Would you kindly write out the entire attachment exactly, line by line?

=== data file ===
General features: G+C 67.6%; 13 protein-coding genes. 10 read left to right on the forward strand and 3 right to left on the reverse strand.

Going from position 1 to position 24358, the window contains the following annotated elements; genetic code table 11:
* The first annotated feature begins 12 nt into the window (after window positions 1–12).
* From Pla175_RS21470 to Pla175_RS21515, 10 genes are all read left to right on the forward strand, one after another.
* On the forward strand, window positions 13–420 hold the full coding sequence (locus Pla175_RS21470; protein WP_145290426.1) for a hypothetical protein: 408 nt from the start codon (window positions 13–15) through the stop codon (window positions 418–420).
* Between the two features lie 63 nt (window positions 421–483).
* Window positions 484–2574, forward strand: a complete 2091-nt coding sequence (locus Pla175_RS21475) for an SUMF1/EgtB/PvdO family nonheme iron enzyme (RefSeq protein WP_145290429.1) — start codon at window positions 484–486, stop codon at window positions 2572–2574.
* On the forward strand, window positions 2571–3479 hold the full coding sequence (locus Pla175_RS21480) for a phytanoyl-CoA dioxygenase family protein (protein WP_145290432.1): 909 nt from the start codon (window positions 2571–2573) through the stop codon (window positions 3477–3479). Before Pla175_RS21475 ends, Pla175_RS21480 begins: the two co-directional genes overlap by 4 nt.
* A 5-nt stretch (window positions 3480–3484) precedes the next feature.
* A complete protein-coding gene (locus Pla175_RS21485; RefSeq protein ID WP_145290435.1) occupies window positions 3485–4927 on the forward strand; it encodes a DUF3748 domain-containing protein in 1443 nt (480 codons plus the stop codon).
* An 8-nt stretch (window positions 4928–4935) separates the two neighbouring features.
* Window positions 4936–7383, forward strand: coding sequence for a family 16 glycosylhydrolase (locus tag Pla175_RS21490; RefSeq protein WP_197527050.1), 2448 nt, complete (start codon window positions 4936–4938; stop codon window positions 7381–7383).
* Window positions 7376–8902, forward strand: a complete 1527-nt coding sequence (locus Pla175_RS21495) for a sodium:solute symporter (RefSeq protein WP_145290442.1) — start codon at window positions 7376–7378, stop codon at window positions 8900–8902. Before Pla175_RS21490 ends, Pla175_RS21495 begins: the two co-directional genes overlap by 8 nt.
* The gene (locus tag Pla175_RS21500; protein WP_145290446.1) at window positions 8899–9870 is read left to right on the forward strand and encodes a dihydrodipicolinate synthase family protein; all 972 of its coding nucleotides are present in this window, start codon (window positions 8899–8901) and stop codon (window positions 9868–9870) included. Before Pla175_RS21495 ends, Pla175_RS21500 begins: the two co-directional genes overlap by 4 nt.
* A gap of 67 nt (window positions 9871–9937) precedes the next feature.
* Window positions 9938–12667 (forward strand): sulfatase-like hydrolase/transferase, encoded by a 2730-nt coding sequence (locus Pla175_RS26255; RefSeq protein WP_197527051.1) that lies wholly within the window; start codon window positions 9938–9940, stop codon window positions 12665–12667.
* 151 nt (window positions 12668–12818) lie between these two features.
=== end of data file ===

General features: G+C 67.6%; 13 protein-coding genes. 10 read left to right on the forward strand and 3 right to left on the reverse strand.

Going from position 1 to position 24358, the window contains the following annotated elements; genetic code table 11:
* The first annotated feature begins 12 nt into the window (after window positions 1–12).
* From Pla175_RS21470 to Pla175_RS21515, 10 genes are all read left to right on the forward strand, one after another.
* On the forward strand, window positions 13–420 hold the full coding sequence (locus Pla175_RS21470; protein WP_145290426.1) for a hypothetical protein: 408 nt from the start codon (window positions 13–15) through the stop codon (window positions 418–420).
* Between the two features lie 63 nt (window positions 421–483).
* Window positions 484–2574, forward strand: a complete 2091-nt coding sequence (locus Pla175_RS21475) for an SUMF1/EgtB/PvdO family nonheme iron enzyme (RefSeq protein WP_145290429.1) — start codon at window positions 484–486, stop codon at window positions 2572–2574.
* On the forward strand, window positions 2571–3479 hold the full coding sequence (locus Pla175_RS21480) for a phytanoyl-CoA dioxygenase family protein (protein WP_145290432.1): 909 nt from the start codon (window positions 2571–2573) through the stop codon (window positions 3477–3479). Before Pla175_RS21475 ends, Pla175_RS21480 begins: the two co-directional genes overlap by 4 nt.
* A 5-nt stretch (window positions 3480–3484) precedes the next feature.
* A complete protein-coding gene (locus Pla175_RS21485; RefSeq protein ID WP_145290435.1) occupies window positions 3485–4927 on the forward strand; it encodes a DUF3748 domain-containing protein in 1443 nt (480 codons plus the stop codon).
* An 8-nt stretch (window positions 4928–4935) separates the two neighbouring features.
* Window positions 4936–7383, forward strand: coding sequence for a family 16 glycosylhydrolase (locus tag Pla175_RS21490; RefSeq protein WP_197527050.1), 2448 nt, complete (start codon window positions 4936–4938; stop codon window positions 7381–7383).
* Window positions 7376–8902, forward strand: a complete 1527-nt coding sequence (locus Pla175_RS21495) for a sodium:solute symporter (RefSeq protein WP_145290442.1) — start codon at window positions 7376–7378, stop codon at window positions 8900–8902. Before Pla175_RS21490 ends, Pla175_RS21495 begins: the two co-directional genes overlap by 8 nt.
* The gene (locus tag Pla175_RS21500; protein WP_145290446.1) at window positions 8899–9870 is read left to right on the forward strand and encodes a dihydrodipicolinate synthase family protein; all 972 of its coding nucleotides are present in this window, start codon (window positions 8899–8901) and stop codon (window positions 9868–9870) included. Before Pla175_RS21495 ends, Pla175_RS21500 begins: the two co-directional genes overlap by 4 nt.
* A gap of 67 nt (window positions 9871–9937) precedes the next feature.
* Window positions 9938–12667 (forward strand): sulfatase-like hydrolase/transferase, encoded by a 2730-nt coding sequence (locus Pla175_RS26255; RefSeq protein WP_197527051.1) that lies wholly within the window; start codon window positions 9938–9940, stop codon window positions 12665–12667.
* 151 nt (window positions 12668–12818) lie between these two features.